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Deutsche Post DHL, the German mail and express parcel company, expects to pick up customers from rivals UPS and TNT Express once they begin to integrate the two companies as part of their recently announced €5.2bn tie-up.
The deal, agreed last month, will create a company with revenues of about $60bn and has raised concerns about market dominance in certain European countries.
In an interview with the Financial Times, Lawrence Rosen, chief financial officer of DP, said that he was “pretty relaxed” about the combination given his company’s strong global position in high value sectors, such as the market for time-sensitive packages.
UPS has said it expects rapid antitrust approvals, but if European regulators ask it to divest certain assets, Mr Rosen said DP would be likely to examine the pieces, although he added that DP was focused on organic growth.
In March, DP reported strong 2011 operating results thanks to a surge in e-commerce packages and solid growth in emerging markets, and forecast an improved performance in 2012 and beyond.
On Wednesday Mr Rosen said the first quarter of the year was developing as expected, with economic strength in Asia and the US offsetting weakness in Europe. However he added that air freight markets were sluggish due to inventory adjustments in the technology sector.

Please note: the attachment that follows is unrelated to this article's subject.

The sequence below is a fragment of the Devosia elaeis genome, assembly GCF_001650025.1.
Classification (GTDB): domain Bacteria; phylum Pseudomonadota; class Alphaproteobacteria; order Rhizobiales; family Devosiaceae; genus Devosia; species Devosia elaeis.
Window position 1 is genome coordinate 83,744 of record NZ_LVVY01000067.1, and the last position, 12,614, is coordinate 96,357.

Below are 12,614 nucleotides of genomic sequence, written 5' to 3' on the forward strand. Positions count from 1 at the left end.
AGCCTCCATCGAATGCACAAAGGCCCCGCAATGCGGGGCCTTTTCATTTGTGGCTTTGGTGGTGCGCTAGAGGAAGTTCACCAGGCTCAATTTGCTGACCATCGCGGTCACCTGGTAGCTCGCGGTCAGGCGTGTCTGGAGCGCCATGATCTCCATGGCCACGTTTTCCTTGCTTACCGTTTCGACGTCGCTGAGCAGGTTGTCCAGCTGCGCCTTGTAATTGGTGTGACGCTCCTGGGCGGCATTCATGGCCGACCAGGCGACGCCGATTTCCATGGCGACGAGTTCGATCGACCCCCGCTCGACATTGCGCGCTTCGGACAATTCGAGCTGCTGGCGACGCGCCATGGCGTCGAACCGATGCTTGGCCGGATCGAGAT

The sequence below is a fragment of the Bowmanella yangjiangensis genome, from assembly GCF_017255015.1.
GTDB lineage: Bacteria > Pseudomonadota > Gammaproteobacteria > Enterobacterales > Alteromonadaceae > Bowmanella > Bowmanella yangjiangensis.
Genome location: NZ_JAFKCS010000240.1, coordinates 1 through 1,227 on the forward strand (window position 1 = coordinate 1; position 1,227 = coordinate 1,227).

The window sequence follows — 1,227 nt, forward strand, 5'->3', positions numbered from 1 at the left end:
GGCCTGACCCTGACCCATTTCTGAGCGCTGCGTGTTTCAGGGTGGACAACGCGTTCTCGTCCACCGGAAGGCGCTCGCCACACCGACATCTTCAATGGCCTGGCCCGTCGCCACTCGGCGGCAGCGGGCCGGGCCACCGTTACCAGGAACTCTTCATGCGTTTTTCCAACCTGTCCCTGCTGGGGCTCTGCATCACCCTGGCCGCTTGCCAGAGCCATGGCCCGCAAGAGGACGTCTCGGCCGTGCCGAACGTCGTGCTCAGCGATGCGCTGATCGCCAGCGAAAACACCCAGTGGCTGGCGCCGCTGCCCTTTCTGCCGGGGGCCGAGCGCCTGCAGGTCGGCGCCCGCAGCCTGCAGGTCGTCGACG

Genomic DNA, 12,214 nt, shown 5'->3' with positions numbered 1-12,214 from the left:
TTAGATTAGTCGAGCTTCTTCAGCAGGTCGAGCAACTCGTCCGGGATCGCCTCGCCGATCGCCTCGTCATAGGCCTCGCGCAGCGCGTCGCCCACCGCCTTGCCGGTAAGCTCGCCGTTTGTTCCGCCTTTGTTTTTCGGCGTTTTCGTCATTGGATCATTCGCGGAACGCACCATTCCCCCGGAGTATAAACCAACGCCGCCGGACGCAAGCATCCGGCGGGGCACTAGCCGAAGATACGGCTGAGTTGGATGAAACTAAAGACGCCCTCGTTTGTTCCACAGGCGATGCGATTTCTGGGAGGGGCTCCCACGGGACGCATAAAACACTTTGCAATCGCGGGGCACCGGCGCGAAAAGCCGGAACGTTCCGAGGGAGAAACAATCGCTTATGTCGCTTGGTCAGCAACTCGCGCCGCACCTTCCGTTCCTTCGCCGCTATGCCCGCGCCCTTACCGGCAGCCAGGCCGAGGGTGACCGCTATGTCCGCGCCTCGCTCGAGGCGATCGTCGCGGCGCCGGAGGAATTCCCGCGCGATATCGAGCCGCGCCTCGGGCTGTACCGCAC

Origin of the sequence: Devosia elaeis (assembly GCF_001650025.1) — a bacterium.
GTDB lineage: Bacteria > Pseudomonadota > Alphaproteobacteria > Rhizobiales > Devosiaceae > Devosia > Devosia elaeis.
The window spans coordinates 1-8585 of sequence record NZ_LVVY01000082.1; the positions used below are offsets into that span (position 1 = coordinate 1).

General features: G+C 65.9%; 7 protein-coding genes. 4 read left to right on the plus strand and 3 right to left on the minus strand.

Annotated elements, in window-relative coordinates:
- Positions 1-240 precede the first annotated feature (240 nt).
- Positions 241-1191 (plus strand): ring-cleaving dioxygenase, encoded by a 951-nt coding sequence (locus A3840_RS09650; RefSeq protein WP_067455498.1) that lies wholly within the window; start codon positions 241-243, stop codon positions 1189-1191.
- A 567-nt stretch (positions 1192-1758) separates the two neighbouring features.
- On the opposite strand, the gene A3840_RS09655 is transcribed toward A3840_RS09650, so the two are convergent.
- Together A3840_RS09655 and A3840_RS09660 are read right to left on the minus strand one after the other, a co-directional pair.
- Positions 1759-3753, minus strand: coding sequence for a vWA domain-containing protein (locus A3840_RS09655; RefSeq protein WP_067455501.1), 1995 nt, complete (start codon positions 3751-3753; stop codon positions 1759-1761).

On the TNTE-UPS deal, he said that “customers like to put their business with more than one provider and so we would expect that on balance we would have a very good position and will be able to pick up more new customers”.
At the same time Mr Rosen said the €400m to €550m synergy targets announced by UPS would necessitate a long period of integration, creating “uncertainty” for customers that could make them amenable to switching provider.
Large-scale deals in the logistics sector have a mixed record. IT problems following DP’s purchase of US based Airborne Express in 2003 led to late deliveries, billing errors and customer defections. DHL eventually pulled back from the US domestic market in 2008.
Last month, David Ross, with Stifel Nicolaus, warned that large-scale network integrations often “start with much more potential benefit than is ever realised”, and flagged up the risk that IT, labour integration issues or management distraction might cause loss of market share to competitors.
UPS says it has developed a cautious strategy to avoid those issues. The group expects the deal to complete by the end of the year, subject to regulatory and other approvals, and then plans to spend four years integrating TNTE to ensure that any changes will not affect customer service.
Kurt Kuehn, UPS chief financial officer, told investors in March: “If you look at the history of failed mergers in transportation and supply chain, it’s usually a lack of appreciation either of the business or it’s a lack of understanding of the complexity.”